Ingrid Doerr: A Tribute
The woman who changed MTB apparel forever
Words by Mike Levy, Sterling Lorence, Geoff Gulevich, Kerri Holmes, & Johnny Smoke.
Photos by Sterling Lorence, Kerri Holmes, Ian Hylands, & Derek Frankowski.
Ingrid sadly passed away last month. Below are stories a few of her many friends have shared with us. From all of us at Pinkbike, Ingrid you'll be missed and your impacts on the sport won't be forgotten.—ML
Sterling Lorence - Photographer Those early days of the North Shore scene and the progression of freeriding out of B.C. was full of Roach. Ingrid loved the riding scene, and she truly came across as one that loved all the riders, her team riders, and all the expression and creativity that was happening. She showed that by always supporting the riders that were making films and shooting photos. She was super creative and was able to convey mountain biking into her clothing/protection designs, color-ways, and style. And most importantly, she would listen to the riders and the scene and take that input into how things were made and performed. I can remember going to visit her early in my career to show her photos and we discussed optional color-ways of her designs that would help pop more in the dark north shore forest light. A week later we'd have custom color kits for Wade Simmons and the boys that looked cool and worked better on film. It was nice to be able to wear B.C. ride clothing that didn't make us look like Supercross moto bros.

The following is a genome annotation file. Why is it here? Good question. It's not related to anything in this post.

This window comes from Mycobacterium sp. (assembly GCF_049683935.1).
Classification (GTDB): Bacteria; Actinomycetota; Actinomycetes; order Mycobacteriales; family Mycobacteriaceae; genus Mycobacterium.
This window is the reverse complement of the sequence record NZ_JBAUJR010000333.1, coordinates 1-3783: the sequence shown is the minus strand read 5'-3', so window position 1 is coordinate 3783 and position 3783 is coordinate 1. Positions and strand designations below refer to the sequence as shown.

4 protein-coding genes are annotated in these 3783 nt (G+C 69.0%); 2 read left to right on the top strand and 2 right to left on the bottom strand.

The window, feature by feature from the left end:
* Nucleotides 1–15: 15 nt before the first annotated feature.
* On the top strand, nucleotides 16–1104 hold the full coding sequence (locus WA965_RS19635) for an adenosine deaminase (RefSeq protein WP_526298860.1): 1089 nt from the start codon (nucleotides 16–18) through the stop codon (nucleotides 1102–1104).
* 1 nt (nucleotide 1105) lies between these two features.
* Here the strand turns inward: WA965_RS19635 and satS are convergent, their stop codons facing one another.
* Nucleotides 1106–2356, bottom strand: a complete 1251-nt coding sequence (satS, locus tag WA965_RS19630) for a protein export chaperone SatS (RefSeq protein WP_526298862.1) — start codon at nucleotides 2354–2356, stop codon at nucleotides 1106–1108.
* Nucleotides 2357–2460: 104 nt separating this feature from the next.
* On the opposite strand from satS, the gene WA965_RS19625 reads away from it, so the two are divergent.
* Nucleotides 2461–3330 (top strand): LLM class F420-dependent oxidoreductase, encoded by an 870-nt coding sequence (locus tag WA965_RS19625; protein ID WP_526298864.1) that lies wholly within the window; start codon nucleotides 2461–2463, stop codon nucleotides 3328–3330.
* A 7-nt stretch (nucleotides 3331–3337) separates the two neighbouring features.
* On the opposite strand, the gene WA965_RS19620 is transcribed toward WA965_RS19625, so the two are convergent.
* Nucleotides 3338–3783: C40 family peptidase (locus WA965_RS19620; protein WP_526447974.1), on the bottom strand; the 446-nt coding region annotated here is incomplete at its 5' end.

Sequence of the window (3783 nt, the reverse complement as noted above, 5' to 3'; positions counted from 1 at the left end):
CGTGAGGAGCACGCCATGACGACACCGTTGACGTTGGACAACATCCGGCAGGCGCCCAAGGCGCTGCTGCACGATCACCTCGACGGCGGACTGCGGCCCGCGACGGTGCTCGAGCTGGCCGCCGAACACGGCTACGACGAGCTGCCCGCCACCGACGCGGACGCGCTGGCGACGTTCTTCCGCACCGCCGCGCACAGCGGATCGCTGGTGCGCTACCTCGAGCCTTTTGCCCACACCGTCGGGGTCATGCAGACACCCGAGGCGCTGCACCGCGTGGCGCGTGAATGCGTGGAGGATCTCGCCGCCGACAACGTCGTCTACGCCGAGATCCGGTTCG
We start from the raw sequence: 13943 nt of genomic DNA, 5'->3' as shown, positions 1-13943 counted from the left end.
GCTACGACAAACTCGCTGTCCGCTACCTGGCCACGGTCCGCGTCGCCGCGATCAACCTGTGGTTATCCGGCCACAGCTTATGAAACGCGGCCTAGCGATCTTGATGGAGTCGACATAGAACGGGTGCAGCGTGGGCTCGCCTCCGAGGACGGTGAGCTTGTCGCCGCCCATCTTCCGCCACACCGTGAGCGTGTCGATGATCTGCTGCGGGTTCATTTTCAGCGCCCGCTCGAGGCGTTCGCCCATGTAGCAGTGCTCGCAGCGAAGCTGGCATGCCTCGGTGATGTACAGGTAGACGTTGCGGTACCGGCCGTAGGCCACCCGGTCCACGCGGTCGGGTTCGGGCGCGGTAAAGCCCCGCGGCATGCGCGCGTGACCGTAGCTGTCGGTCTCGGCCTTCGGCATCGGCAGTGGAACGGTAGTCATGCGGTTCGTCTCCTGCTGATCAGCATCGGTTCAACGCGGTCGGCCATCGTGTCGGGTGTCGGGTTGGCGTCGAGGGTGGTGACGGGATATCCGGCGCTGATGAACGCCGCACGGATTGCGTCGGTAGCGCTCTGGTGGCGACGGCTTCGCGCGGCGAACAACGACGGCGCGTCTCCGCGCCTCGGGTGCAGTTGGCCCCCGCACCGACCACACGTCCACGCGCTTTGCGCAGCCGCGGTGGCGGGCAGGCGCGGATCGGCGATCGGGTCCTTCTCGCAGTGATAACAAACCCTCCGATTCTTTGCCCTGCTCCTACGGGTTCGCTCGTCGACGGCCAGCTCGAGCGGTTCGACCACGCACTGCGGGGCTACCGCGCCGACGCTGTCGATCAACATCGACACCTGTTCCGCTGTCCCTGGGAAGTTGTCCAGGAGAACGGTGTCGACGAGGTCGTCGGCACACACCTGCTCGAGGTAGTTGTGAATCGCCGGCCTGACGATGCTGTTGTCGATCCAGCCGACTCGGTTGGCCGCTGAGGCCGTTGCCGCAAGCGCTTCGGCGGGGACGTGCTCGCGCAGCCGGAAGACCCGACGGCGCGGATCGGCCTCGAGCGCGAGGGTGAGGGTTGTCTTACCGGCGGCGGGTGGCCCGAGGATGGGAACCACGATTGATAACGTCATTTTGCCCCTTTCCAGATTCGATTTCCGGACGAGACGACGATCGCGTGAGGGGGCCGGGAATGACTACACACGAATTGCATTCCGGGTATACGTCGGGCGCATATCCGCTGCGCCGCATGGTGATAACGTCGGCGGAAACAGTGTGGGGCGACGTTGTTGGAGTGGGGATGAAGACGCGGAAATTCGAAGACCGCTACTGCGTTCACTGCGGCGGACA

Geoff Gulevich - Pro RiderI first met Ingrid when I was 12 years old, at the Indoor North Shore Bike Show at BC Place. I knew her brand, Roach, as all of my idols wore it. Beyond that, we were strangers. I had cased a drop and ripped the seam of my cargo shorts and underwear. My ass was exposed and I was only looking for the quickest way to escape my embarrassment. Ingrid waved me over to her booth, went through her 50%-off inventory and found a pair of shorts to give me. To her, it may have only been a piece of clothing that she couldn't sell fast enough. To me, it was an escape from the most embarrassing moment of my life so far.
Johnny Smoke - OG Rider & Bike Guide I've been rocking the Roach for over 25 years. I don't even remember the first time I saw it, but I probably thought that a stem and top tube pad were stupid the first time I saw one. Bike stuff was always expensive. Then again... nuts. I think I found a way to afford the pads pretty quickly and graduated to body armour with no delay. I seem to remember that there were a lot of alternatives popping up to the Roach stuff, but it always seemed to have issues with fit and durability.